It took a long time to develop them, but the first snapshots of the US population are finally emerging from the 1980 census.
Bruce Chapman, head of the Census Bureau, revealed some of the major changes between 1970 and 1980:
* The US labor force increased 30.6 percent to 104.5 million. Of that, the number of male workers has increased 21 percent to 59.9 million; women, 46 percent to 44.6 million.
* The percentage of persons 25 years and older who are high school graduates jumped from 52.3 percent to 66.3 percent.
* This is the first census in history to show that more than half the residents 25 years and older of every state have completed at least four years of high school.
* Median household income in 1979, based on provisional samples, rose to $16, 830. This looks like an enormous jump of 98.3 percent over the 1970 figure, but most was due to inflation.
''After adjustment for increases in consumer prices,'' the report says, ''there was no significant change in real median household income over this period.'' Households are defined as all the persons who occupy a housing unit. While family households increased 15.7 percent in the decade, nonfamily households (persons living alone or with nonrelatives only) went up 71.9 percent.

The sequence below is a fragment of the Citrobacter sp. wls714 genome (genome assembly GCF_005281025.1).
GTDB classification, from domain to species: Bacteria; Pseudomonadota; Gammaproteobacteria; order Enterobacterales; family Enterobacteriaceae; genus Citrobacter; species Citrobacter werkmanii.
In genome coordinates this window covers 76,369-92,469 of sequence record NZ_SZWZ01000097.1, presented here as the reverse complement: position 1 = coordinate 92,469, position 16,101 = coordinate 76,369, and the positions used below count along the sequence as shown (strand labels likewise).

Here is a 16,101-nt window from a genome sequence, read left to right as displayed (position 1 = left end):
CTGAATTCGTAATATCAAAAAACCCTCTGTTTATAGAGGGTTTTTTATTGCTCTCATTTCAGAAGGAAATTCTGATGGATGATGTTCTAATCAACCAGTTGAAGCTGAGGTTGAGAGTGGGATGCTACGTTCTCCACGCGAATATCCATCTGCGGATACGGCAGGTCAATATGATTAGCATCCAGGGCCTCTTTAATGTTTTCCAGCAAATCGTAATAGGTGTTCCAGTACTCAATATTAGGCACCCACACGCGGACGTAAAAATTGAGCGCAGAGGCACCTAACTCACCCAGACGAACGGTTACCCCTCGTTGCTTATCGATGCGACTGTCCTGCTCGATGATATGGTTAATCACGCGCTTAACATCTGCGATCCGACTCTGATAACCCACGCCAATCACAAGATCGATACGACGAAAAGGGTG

Individual income purchasing power advanced slightly in an era of price-doubling inflation: real per capita income in 1979 was $7,313, an increase of more than 18 percent.
The report compares figures geographically and by population groups. Alaska median household income was highest at $25,109; Arkansas lowest, at $12,156.
Among population subgroups the median income for white families was $20,840, compared with $12,618 for blacks.
Sociologists will debate these early preliminary samplings.
For example, one random snapshot shows that the majority of workers in the US -- 65 percent -- drive to work. Of that number, only about 20 percent are members of car pools, despite government efforts to promote gasoline conservation. Six percent use some form of public transportation (buses, streetcars, subways, railroads, and taxis.) The Census Bureau notes that about as many Americans walk to work as use public transportation.
The first census samplings were revealed in a jam-packed conference room in the Commerce Department while a 21-gun salute outside proclaimed the arrival of Queen Beatrix of The Netherlands at the White House.
Census chief Chapman explained that the preliminary figures released here are provisional and based on a sample of a sample: a survey of 3.5 million people. This amounts to 1.5 percent of the total national population, whereas the final census figures will be based on about 20 percent of the nation's households.
The same 10-year inflation that shows that median household income has doubled shows housing costs for renters up 125 percent. These are the first detailed figures for the 50 states, the District of Columbia, and the 38 biggest ''standard Metropolitan statistical areas,'' i.e. cities. The figures are a sampling of the detailed long forms filled out April 1, 1980, by 20 percent of the nation's residents, giving 1979 figures. Social, economic, and private commercial campaigns for the next 10 years will be based on such figures.